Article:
1

I replaced the water pump, timing belt, timing idler pulley and tensioner pulley and all the belt on an 2002 Chrysler Voyager 2.4L (interference motor). It ran great for few day until a few days ago that it stalled while driving. Won’t turn on, it cranks, but not run. I’m afraid it jumped timing. Scanned the Van and P0016 came up: CKP/CMP off timing, could be the sensors or the timing.

How can I check the timing without removing the entire bottom again? The timing marks are on the block and not the cover so the balancer has to come out, the side motor mount and more.

Also, with the code P0016, would you all say it’s the timing or the sensors?

I baptized this Van Murphy: if it can go wrong, it will.

0

If you haven't done so already, ensure both the crank and cam sensors are plugged in correctly (push/prod the connectors onto their sockets).

If this doesn't do anything, pull each one separately and check them to ensure they are working correctly. Both sensors are 3-wire sensors, which means they are externally powered. You'll have to figure out which wire does what. The three wires will be: ground; power; signal. Ground could be black or green. Power could be red (or maybe with a stripe). Signal could be about any color. You can also test the wiring coming off of the connector (wire side) for power and ground, which would separate out the three distinctly. Once you have this figured out, power and ground the sensor (be careful, it could be a 5v signal ... 12v might over power it). Then connect the third to your DMM set to DC voltage (grounding the other side of your DMM). The wave a metal object (a wrench or screwdriver works great) in front of the sensor. As long as you see action on the DMM, you should be in good shape. If you don't, the sensor is most likely dead and will need replaced.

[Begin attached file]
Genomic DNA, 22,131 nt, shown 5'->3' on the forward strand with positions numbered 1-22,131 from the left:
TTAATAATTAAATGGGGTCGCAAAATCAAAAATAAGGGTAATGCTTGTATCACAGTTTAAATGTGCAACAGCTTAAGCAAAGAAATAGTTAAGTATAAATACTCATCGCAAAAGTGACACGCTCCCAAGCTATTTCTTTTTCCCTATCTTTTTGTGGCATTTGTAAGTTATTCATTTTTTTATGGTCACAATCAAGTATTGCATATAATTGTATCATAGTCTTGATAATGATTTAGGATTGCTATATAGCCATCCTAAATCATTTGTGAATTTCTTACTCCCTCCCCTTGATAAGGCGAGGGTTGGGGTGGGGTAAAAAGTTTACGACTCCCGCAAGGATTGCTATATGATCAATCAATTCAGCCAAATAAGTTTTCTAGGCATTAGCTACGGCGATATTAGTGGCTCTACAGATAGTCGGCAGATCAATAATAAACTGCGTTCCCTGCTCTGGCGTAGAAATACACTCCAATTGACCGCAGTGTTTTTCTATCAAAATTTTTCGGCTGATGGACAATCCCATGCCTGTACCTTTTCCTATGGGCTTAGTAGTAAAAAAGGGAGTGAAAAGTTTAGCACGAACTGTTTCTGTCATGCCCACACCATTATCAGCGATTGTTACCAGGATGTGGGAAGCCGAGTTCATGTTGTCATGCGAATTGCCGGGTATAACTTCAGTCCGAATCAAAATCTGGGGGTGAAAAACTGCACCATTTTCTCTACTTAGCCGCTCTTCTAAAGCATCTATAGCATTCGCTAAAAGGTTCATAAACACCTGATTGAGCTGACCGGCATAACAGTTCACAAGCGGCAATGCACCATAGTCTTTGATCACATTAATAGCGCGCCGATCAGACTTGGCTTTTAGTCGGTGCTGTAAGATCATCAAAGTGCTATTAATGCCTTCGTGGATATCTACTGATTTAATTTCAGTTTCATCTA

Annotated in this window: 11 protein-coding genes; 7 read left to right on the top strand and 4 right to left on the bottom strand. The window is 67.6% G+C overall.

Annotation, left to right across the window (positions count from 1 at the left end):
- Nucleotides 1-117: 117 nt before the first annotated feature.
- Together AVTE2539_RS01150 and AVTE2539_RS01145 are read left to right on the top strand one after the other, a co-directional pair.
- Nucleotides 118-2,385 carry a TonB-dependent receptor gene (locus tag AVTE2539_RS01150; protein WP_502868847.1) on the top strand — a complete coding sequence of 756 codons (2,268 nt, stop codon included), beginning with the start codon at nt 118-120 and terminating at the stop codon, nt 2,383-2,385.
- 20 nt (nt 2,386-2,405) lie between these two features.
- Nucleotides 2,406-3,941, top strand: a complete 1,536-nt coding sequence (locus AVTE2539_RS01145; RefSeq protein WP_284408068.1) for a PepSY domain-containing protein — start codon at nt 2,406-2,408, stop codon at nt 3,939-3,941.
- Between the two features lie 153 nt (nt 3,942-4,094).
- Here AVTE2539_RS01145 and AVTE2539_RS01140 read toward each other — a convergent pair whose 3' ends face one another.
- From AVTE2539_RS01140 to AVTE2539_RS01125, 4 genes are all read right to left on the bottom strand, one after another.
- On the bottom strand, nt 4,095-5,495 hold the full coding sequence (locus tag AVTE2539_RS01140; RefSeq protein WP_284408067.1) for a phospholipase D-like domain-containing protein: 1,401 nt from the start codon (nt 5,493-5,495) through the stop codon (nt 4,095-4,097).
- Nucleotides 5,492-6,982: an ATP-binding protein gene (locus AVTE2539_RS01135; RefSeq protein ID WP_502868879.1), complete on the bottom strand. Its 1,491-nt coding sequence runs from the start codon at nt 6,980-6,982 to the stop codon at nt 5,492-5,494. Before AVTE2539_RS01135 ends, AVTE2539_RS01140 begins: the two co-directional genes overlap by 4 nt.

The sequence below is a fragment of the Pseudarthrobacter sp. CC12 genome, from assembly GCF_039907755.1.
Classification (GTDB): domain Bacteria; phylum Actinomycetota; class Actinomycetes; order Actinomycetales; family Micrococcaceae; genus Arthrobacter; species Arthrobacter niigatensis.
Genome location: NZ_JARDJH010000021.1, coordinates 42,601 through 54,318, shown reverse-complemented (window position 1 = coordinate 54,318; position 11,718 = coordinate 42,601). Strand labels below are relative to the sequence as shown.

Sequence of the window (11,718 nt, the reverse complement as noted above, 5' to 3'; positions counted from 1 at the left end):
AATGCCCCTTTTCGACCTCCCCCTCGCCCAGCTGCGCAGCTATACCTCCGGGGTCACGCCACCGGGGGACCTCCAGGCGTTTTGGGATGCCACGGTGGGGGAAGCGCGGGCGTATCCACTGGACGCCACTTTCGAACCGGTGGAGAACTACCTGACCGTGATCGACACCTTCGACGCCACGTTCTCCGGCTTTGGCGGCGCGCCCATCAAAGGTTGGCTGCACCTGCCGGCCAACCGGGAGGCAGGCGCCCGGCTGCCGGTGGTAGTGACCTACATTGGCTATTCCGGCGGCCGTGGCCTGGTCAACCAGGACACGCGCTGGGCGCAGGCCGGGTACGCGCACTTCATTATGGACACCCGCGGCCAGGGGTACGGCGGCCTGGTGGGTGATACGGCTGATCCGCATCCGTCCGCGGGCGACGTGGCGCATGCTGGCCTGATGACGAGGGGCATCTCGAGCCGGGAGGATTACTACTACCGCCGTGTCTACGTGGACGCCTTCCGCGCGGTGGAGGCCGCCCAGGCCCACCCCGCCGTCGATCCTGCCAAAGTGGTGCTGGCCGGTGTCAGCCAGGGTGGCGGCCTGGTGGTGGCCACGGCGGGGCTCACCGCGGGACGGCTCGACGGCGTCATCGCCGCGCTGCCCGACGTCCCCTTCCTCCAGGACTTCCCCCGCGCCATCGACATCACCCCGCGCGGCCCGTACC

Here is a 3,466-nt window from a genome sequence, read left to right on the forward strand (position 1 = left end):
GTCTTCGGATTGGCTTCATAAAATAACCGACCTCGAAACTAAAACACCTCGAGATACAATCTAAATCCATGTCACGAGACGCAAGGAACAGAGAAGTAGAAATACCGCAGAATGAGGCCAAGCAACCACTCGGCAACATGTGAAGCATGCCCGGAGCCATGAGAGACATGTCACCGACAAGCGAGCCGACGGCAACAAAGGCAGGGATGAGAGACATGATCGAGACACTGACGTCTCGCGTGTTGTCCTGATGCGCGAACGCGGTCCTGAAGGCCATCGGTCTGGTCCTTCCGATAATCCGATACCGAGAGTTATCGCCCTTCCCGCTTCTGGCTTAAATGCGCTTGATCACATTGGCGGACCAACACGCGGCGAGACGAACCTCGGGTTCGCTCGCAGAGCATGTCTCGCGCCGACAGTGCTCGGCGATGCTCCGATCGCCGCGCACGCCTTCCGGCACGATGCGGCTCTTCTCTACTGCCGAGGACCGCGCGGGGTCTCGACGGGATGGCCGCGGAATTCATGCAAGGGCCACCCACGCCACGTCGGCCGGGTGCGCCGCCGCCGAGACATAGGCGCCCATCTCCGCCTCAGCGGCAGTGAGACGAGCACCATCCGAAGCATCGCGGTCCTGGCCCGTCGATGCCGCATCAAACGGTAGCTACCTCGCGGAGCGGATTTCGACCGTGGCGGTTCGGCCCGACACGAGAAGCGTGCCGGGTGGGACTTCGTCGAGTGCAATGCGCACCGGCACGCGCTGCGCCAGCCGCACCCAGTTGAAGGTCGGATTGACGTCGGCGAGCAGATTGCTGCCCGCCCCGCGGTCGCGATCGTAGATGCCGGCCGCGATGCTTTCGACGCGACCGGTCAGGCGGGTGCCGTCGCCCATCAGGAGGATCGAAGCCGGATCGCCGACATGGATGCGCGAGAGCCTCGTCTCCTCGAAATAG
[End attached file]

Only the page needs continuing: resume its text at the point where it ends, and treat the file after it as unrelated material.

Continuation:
If all of that fails to produce results, then take your covers off and check timing. I'd suggest this probably isn't the issue, but could have happened. If you want to check this first, removing the covers to check cam timing shouldn't be too difficult, though I'd check to ensure your sensor connections are good first.

Your Answer

By clicking “Post Your Answer”, you agree to our terms of service, privacy policy and cookie policy

Not the answer you're looking for? Browse other questions tagged or ask your own question.